On Engineers And Personal Shoppers

Too much attention has been paid to the admittedly dreadful fate of those little girls who wanted to play with erectors sets instead of dolls and to be engineers when they grew up.

Less attention, unfortunately, is paid to the way in which other little girls are taught by their mothers to mock little boys for playing with erector sets instead of with dolls. When she has grown up into a humanities professor, the second sort of little girl learns to parlay her contempt into theory-heavy indictments (erector sets as patriarchal death technology and so forth) of everything in which males are interested. The Manichaean and self-serving assumptions of the humanities professor then feed back into the culture and reinforce the next little girl’s sense of innate superiority. After a couple of generations, everyone has learned to apply novel criteria of sexual selection in order to fail any man who insists on being more interested in engineering than in fashion.

Wherever such a man is hard at work on technical devices to save lives, make people richer or generally keep civilisation running, almost half of the people whose lives are being saved, who are being made richer or who are benefiting from civilisation continuing to run will sniff and say, “Boys and their toys”, or even mutter darkly about autism. Moreover, an unwritten law of our society is that men are not allowed to sniff back about “girls and their toys” when women shop for cosmetics and clothes, not even when they are using the boys’ technology (such as smartphones) to do so. Female culture is all about condescending to the hand that feeds them.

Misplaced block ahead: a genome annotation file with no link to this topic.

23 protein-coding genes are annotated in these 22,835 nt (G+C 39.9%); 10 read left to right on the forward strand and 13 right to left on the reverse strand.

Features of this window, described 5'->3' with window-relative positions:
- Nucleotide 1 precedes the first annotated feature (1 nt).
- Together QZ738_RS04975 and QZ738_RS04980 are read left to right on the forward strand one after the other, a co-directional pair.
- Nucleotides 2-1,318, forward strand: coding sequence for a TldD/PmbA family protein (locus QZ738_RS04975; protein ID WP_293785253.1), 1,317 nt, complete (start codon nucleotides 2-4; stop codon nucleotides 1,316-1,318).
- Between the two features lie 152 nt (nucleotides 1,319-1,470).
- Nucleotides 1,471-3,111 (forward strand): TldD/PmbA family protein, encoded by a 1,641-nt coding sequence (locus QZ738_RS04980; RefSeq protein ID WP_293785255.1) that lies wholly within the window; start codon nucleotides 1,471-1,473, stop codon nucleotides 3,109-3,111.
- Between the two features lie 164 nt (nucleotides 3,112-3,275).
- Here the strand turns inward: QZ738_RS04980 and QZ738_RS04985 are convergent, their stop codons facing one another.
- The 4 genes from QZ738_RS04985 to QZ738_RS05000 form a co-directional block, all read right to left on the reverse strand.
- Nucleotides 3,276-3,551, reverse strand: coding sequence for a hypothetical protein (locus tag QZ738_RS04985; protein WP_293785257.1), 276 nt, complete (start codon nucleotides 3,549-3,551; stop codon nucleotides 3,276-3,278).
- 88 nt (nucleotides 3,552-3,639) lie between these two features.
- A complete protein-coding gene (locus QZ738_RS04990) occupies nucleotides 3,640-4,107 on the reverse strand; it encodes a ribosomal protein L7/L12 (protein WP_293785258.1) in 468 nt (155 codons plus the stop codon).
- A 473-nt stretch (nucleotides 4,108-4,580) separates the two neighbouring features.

Interest in the world for its own sake is now regarded as a neurological disorder. And no one ever questions the humanities professor’s assumption that male play about manipulating the inanimate world is Bad, while female play about manipulating other people is Good.

Yes, women call men autists and emotional dummies because we make social mistakes. And so indeed we do. But it is a lot easier not to make mistakes in a given field if you devote your entire processing power to that field. Mistakes must be accepted as the price of having some mental capacity devoted to something other than the minutiae of social hierarchy.

One Response

Subscribe to comments via RSS

  1. Written by urban
    on August 7, 2013 at 13:39

    Haven’t heard much derisive talk about boys with their silly toys or many complaints about men and their obsessive interest in gadgets since the introduction of the smartphone. Now that everyone has a gadget that allows one to chatter endlessly AND shop for shoes, the playing field has tilted. I have no hard statistics, but it sure looks to me that women are now more obsessed with gadgets than men ever were. You go, Grrrrrrls!

Subscribe to comments via RSS

Leave a Reply